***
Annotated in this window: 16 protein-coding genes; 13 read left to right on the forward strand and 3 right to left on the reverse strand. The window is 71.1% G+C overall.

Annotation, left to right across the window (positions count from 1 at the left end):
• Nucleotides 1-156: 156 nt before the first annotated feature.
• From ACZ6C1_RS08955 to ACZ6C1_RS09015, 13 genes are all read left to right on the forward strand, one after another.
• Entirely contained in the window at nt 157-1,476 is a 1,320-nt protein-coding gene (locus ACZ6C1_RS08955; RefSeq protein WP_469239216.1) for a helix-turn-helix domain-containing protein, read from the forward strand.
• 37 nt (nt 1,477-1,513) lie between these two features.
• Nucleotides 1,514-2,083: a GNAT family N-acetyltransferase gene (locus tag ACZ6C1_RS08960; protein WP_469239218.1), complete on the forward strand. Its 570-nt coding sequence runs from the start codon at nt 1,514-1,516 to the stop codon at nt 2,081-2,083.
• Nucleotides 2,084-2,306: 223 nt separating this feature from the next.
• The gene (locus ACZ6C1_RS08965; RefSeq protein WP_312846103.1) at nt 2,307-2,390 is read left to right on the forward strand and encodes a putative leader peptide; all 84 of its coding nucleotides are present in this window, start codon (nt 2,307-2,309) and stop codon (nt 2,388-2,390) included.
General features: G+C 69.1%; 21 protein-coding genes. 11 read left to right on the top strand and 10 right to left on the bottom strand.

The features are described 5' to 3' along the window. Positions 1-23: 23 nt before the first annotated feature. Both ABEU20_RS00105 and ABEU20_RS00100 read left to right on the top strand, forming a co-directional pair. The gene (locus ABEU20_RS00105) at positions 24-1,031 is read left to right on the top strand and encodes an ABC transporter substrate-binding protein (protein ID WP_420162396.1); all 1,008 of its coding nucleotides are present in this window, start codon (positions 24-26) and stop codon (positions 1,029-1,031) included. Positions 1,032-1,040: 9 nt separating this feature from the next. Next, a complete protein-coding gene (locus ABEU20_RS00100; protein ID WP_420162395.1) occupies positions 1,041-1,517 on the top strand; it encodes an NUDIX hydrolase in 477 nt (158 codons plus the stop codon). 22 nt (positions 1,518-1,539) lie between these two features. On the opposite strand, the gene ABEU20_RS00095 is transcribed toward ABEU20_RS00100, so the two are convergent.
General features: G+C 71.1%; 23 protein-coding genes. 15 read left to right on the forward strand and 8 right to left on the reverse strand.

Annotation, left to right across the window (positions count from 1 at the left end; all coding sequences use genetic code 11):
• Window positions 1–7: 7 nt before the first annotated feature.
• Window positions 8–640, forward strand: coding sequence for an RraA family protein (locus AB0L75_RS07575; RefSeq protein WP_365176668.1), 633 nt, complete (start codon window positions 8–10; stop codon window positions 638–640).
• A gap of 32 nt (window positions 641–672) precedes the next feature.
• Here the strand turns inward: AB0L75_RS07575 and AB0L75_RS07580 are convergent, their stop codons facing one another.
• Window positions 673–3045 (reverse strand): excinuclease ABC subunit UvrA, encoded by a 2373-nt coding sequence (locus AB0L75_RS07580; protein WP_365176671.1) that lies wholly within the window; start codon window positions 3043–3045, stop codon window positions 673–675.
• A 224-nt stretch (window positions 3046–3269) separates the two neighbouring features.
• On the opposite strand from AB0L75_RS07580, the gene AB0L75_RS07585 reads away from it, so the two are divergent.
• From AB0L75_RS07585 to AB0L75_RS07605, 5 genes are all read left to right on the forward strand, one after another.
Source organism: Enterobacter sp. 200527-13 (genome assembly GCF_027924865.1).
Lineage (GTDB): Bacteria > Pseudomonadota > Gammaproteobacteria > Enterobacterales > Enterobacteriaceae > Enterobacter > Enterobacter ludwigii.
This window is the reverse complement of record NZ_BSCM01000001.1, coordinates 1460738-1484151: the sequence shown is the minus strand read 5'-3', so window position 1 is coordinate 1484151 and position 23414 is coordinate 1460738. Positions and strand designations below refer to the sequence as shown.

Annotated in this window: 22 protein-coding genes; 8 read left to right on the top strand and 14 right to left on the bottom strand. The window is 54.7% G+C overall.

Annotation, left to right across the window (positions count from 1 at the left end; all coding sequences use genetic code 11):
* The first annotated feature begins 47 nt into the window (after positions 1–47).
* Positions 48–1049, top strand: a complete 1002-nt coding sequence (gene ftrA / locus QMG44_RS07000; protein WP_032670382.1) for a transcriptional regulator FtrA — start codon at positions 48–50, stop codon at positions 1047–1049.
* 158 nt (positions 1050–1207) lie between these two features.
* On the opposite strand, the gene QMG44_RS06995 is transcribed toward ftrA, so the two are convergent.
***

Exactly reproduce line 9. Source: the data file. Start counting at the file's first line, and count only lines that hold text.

• The gene (locus ACZ6C1_RS08965; RefSeq protein WP_312846103.1) at nt 2,307-2,390 is read left to right on the forward strand and encodes a putative leader peptide; all 84 of its coding nucleotides are present in this window, start codon (nt 2,307-2,309) and stop codon (nt 2,388-2,390) included.